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Bergdahl: Leaving Afghanistan outpost was 'horrible mistake'

Bowe Bergdahl was the first defense witness to take the stand.

FORT BRAGG, N. C. -- In an unexpected move, Sgt. Bowe Bergdahl took the stand Monday afternoon, recounting the years of misery, illness, torture and isolation he endured as a captive of the Taliban-linked Haqqani network after walking away from his post in Afghanistan in 2009.

Bergdahl, who wore an anguished expression during the majority of the questioning, began his unsworn testimony with an apology to the members of his platoon and other soldiers who suffered as a result of his disappearance.

"It was never my intention for anyone to be hurt, and I never expected that to happen," he said.

Bergdahl had previously told investigators that he snuck away from Outpost Mest intending to run about 20 miles to a nearby Forward Operating Base in order to speak with a general there about what he viewed as serious issues and deeply flawed leadership at the his outpost.

Instead, he was quickly taken prisoner by the Taliban, triggering alarms and a a wave of hastily-arranged search missions to get him back.

The military judge presiding over Bergdahl's hearing has identified three service members who were injured as a direct result of Bergdahl's desertion. One of them, Master Sgt. Mark Allen of Georgia, was shot in the head and remains confined to a wheelchair, unable to speak, move purposefully or care for himself.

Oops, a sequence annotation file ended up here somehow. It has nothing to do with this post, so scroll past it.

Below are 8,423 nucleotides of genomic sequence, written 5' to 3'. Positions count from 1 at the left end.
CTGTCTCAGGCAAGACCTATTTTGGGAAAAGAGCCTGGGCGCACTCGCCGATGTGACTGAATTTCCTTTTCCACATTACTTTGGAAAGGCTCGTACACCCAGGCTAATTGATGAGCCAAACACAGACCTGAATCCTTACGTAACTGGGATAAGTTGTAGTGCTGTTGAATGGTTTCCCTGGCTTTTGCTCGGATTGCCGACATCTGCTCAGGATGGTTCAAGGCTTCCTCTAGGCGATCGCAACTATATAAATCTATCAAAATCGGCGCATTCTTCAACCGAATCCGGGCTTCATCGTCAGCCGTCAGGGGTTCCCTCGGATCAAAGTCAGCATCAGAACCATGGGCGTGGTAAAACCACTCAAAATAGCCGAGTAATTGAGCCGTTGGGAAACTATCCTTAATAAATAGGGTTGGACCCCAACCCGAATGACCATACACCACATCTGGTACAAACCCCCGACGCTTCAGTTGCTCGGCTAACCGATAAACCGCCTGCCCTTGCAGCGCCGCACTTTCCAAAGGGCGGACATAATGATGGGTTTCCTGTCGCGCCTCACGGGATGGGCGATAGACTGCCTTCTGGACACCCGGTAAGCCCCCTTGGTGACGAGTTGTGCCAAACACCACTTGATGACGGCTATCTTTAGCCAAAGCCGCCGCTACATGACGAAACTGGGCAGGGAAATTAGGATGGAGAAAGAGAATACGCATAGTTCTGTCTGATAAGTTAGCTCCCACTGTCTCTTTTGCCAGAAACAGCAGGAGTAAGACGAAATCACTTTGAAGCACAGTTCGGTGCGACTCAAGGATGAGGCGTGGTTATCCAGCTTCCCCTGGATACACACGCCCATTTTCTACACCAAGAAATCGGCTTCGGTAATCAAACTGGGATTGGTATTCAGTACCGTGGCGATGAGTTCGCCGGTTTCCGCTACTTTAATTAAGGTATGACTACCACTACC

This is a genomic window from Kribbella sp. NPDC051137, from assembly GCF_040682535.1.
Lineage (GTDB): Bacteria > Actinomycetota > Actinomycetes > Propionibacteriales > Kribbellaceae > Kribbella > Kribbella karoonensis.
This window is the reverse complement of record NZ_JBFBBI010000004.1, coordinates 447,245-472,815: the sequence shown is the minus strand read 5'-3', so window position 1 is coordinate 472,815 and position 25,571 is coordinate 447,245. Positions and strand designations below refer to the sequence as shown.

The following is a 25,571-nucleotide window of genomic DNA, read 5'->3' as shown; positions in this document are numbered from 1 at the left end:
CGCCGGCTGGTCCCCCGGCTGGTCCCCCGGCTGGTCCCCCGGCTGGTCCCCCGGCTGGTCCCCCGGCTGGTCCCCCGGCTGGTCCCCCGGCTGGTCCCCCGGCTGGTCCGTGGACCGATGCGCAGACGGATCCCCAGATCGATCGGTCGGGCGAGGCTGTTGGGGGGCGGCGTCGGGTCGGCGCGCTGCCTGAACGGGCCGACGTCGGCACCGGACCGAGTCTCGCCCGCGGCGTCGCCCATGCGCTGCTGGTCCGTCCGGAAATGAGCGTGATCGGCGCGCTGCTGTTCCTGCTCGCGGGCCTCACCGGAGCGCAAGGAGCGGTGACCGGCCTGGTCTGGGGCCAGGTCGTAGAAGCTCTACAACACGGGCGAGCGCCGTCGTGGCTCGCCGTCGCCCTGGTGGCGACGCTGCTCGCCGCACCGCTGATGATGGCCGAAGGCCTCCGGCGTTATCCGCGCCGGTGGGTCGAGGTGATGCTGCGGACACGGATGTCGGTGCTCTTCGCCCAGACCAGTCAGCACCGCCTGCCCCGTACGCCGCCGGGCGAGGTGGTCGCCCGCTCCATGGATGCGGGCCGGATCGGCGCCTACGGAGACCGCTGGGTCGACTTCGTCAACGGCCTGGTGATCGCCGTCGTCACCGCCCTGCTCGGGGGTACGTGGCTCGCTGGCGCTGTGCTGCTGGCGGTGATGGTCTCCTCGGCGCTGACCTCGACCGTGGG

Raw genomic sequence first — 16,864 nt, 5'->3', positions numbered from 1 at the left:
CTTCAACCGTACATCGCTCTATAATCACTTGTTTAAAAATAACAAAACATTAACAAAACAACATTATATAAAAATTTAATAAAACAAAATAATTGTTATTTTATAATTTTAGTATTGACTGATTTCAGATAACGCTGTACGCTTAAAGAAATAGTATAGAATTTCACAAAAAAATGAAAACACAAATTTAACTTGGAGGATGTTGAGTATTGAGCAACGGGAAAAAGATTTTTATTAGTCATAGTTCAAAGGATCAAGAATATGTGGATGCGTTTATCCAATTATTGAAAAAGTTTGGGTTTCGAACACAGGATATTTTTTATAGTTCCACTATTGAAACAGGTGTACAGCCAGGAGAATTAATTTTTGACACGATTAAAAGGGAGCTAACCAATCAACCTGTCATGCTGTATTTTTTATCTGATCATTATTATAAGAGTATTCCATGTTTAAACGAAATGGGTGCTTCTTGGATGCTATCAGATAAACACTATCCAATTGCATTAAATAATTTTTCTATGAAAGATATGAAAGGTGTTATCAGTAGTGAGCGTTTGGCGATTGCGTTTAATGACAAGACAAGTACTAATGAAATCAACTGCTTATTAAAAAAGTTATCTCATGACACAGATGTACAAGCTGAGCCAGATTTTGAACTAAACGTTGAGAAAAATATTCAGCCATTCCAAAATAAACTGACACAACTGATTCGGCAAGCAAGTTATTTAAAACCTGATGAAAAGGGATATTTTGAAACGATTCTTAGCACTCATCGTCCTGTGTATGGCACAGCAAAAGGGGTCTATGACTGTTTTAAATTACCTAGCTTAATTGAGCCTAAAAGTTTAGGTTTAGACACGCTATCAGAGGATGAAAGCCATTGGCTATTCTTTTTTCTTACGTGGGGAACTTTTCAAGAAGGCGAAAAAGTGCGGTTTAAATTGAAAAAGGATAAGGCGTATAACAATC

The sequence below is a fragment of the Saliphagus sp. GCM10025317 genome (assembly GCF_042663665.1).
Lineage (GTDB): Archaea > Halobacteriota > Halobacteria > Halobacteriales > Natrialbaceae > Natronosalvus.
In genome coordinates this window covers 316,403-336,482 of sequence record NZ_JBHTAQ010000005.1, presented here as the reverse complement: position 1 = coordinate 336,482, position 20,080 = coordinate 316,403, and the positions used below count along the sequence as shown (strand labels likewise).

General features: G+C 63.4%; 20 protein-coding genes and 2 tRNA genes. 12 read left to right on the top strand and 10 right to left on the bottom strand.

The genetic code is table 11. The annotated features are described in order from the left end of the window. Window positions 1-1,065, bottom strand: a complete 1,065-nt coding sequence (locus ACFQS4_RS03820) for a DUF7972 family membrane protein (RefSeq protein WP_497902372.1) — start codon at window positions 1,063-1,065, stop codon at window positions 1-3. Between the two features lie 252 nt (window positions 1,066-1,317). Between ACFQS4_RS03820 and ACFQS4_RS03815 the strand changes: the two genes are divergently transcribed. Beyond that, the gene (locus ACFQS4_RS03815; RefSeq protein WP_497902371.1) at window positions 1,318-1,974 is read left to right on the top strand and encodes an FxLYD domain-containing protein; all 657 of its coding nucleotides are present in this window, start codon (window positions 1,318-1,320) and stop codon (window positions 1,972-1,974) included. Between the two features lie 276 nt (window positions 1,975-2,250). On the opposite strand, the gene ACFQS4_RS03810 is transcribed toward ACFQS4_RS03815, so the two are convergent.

Allen's wife, Shannon Allen, testified the gunshot wound has changed her husband's life and stripped him of opportunities with his family, including a 9-year-old daughter who was just 13 months old when Allen was injured.

"He's not able to reach out to her or talk to her," she said. "He's never had the chance to play with her, or coach her sports, or talk to her about her day."

Allen underwent about 20 surgeries, including an emergency procedure to remove part of his brain. He was left with seizures and has a heightened risk of infection, and cannot be left alone, his wife testified. He needs dozens of medications and a host of machines and equipment to get through a normal day.

Since the shooting, Shannon Allen said, her role has been transformed to that of a caregiver, rather than a wife.

"We can't even hold hands anymore without me prying open his hand," she said.

Bergdahl said Monday that leaving his outpost was a "horrible mistake," and acknowledged that no apology could ever undo the damage.

"Offering condolences is not enough. My words alone can not relieve their pain," he said. "I was trying to help, and knowing that I did not breaks my heart."

Bergdahl's descriptions of the days, months and years following his capture paint a picture of unending abuse coupled with his own tenacious drive to escape.

His statements were given as unsworn testimony, meaning he was not placed under oath and the prosecution was not allowed to cross-examine him. Under the military justice system, only victims and the accused are allowed to recount their versions of the facts as unsworn testimony.

Bergdahl said he was walking through the desert after leaving OP Mest when he was spotted by members of the Taliban on motorcycles.

The soldier, who was armed with only a knife, was quickly taken prisoner by the AK-47 wielding men, he said.